Extend Oracle JET with Table on REST API and Deploy to Node.js in Application Container Cloud


In this article, I will describe how I took the Oracle JET Sample application that I deployed to Node.js – locally and in the Oracle Application Container Cloud-and extended it with a new tab containing a table component that is data bound to a collection populated from a REST API that also runs on Application Container Cloud and accesses a DBaaS instance.


The initial application was described in this previous article (Deploying an Oracle JET application to Application Container Cloud and running on Node.js); in that article I took the Oracle JET Starter Template Quickstart sample application, configured it to run on Node.js (locally) and then configured it for deployment on Application Container Cloud and subsequently ran it on the cloud. In this article, I will leverage the REST API exposed from a Node.js application Data API discussed in an earlier article: REST API on Node.js and Express for data retrieved from Oracle Database with node-oracledb Database Driver running on Application Container Cloud. This Data API connects to a DBaaS instance and retries data from the DEPARTMENTS table in the HR schema.

Extending the sample application with an additional tab that can be selected and shown, containing a table component with data binding to a newly defined viewmodel did not prove trivial at first. This was my first encounter with some of the frameworks included in JET – Require and especially Knock Out – and I ran into many small typos and fairly large misunderstandings. Now I believe I nailed it – and this article is the proof.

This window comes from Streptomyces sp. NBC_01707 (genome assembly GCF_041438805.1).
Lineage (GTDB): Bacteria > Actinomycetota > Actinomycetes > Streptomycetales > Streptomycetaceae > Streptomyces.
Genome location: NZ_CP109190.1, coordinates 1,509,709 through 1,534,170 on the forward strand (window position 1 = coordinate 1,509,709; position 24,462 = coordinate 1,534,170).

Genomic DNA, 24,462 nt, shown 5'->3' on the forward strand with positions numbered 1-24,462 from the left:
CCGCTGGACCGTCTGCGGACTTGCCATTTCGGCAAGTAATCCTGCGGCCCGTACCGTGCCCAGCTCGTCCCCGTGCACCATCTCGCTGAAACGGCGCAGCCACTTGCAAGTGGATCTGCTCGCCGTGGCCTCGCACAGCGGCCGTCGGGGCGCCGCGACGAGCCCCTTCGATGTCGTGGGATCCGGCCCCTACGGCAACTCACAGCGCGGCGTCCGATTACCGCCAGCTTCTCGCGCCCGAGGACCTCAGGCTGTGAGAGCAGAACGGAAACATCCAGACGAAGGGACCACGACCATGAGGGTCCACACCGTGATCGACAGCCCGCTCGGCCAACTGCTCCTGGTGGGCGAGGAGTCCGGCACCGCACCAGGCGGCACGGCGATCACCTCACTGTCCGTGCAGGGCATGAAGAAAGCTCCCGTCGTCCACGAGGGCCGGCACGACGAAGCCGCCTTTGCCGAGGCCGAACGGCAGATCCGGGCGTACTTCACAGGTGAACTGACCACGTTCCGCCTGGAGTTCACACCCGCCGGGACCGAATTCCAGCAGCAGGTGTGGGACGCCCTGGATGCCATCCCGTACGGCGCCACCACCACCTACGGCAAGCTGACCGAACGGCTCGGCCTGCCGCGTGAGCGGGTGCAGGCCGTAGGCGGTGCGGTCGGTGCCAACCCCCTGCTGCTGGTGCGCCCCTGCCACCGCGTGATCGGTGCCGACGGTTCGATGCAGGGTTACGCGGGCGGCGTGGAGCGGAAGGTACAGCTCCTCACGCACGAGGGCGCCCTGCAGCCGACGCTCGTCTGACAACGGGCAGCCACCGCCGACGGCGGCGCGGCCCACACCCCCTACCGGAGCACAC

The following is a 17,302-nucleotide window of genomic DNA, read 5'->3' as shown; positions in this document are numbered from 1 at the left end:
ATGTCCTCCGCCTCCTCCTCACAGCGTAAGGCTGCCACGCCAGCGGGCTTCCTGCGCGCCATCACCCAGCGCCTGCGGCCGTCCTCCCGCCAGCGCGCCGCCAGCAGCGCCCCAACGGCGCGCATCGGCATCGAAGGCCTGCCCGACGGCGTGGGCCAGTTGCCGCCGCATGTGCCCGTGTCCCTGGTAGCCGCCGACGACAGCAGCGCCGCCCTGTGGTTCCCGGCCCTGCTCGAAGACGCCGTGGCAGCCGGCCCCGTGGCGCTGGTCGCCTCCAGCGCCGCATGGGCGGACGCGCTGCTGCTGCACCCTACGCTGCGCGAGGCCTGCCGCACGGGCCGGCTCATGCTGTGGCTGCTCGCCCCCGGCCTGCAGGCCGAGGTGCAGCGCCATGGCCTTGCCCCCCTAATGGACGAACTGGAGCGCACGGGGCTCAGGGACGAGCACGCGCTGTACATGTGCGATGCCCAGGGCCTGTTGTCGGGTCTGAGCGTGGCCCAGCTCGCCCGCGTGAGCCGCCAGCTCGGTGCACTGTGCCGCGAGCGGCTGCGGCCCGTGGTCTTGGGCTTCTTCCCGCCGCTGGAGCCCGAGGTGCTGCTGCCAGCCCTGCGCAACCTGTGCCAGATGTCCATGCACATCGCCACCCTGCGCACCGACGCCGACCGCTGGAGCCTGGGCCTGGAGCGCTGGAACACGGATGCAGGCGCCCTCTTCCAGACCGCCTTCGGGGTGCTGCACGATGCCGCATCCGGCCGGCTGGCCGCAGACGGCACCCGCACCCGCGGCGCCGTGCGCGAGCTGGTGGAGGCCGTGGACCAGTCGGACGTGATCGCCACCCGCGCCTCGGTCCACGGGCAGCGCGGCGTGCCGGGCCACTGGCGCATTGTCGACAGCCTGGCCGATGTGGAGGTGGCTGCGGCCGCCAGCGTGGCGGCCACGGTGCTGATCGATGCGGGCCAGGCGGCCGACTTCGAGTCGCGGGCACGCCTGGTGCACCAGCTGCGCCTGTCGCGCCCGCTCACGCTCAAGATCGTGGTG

The Sample application’s directory structure is as follows:


I have listed the relevant files for this example. The Templates provide the UI content for specific areas in the main page that itself is defined through index.html in the root directory of the JET application (/public).

The js/modules directory contains the JavaScript counterparts to the templates – that provide the View Model for the content areas defined by the templates.

The js directory contains the JavaScript counterpart to index.html: main.js. It also contains a user defined (me defined) JavaScript module that is imported into main.js – to demonstrate modularization of the code which is not strictly required for this article (or even relevant to be honest).

The overall effect of these files on the application is demonstrated in the next figure:


The steps I went through to add the new HRM tab are these:

  • create a template file (hrm.tmpl.html in directory /views/templates)
  • create a new JavaScript file (hrm.js in directory /public/js/modules)
  • add new tab to router configuration in main.js in directory /public/js